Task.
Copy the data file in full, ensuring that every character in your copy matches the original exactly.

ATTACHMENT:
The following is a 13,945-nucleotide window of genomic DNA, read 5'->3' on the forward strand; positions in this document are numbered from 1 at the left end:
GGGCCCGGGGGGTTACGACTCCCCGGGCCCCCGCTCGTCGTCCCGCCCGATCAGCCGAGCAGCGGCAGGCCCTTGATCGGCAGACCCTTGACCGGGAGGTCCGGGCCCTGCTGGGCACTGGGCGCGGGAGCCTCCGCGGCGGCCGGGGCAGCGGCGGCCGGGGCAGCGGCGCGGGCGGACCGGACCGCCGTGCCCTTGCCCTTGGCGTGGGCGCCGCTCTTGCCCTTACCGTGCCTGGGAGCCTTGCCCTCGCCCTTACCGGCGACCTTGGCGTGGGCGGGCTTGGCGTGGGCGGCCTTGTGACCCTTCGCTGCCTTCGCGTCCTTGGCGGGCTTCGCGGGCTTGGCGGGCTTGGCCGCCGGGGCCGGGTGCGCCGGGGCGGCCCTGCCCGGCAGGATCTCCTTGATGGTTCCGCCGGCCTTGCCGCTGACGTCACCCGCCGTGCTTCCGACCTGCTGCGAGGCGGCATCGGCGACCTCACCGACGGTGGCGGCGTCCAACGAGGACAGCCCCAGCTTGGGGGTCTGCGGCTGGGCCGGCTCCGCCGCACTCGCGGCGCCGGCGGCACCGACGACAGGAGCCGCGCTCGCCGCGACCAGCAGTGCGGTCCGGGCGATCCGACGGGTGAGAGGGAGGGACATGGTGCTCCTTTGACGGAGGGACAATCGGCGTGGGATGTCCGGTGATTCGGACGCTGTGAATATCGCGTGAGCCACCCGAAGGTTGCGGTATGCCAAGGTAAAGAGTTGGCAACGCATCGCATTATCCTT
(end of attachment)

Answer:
The following is a 13,945-nucleotide window of genomic DNA, read 5'->3' on the forward strand; positions in this document are numbered from 1 at the left end:
GGGCCCGGGGGGTTACGACTCCCCGGGCCCCCGCTCGTCGTCCCGCCCGATCAGCCGAGCAGCGGCAGGCCCTTGATCGGCAGACCCTTGACCGGGAGGTCCGGGCCCTGCTGGGCACTGGGCGCGGGAGCCTCCGCGGCGGCCGGGGCAGCGGCGGCCGGGGCAGCGGCGCGGGCGGACCGGACCGCCGTGCCCTTGCCCTTGGCGTGGGCGCCGCTCTTGCCCTTACCGTGCCTGGGAGCCTTGCCCTCGCCCTTACCGGCGACCTTGGCGTGGGCGGGCTTGGCGTGGGCGGCCTTGTGACCCTTCGCTGCCTTCGCGTCCTTGGCGGGCTTCGCGGGCTTGGCGGGCTTGGCCGCCGGGGCCGGGTGCGCCGGGGCGGCCCTGCCCGGCAGGATCTCCTTGATGGTTCCGCCGGCCTTGCCGCTGACGTCACCCGCCGTGCTTCCGACCTGCTGCGAGGCGGCATCGGCGACCTCACCGACGGTGGCGGCGTCCAACGAGGACAGCCCCAGCTTGGGGGTCTGCGGCTGGGCCGGCTCCGCCGCACTCGCGGCGCCGGCGGCACCGACGACAGGAGCCGCGCTCGCCGCGACCAGCAGTGCGGTCCGGGCGATCCGACGGGTGAGAGGGAGGGACATGGTGCTCCTTTGACGGAGGGACAATCGGCGTGGGATGTCCGGTGATTCGGACGCTGTGAATATCGCGTGAGCCACCCGAAGGTTGCGGTATGCCAAGGTAAAGAGTTGGCAACGCATCGCATTATCCTT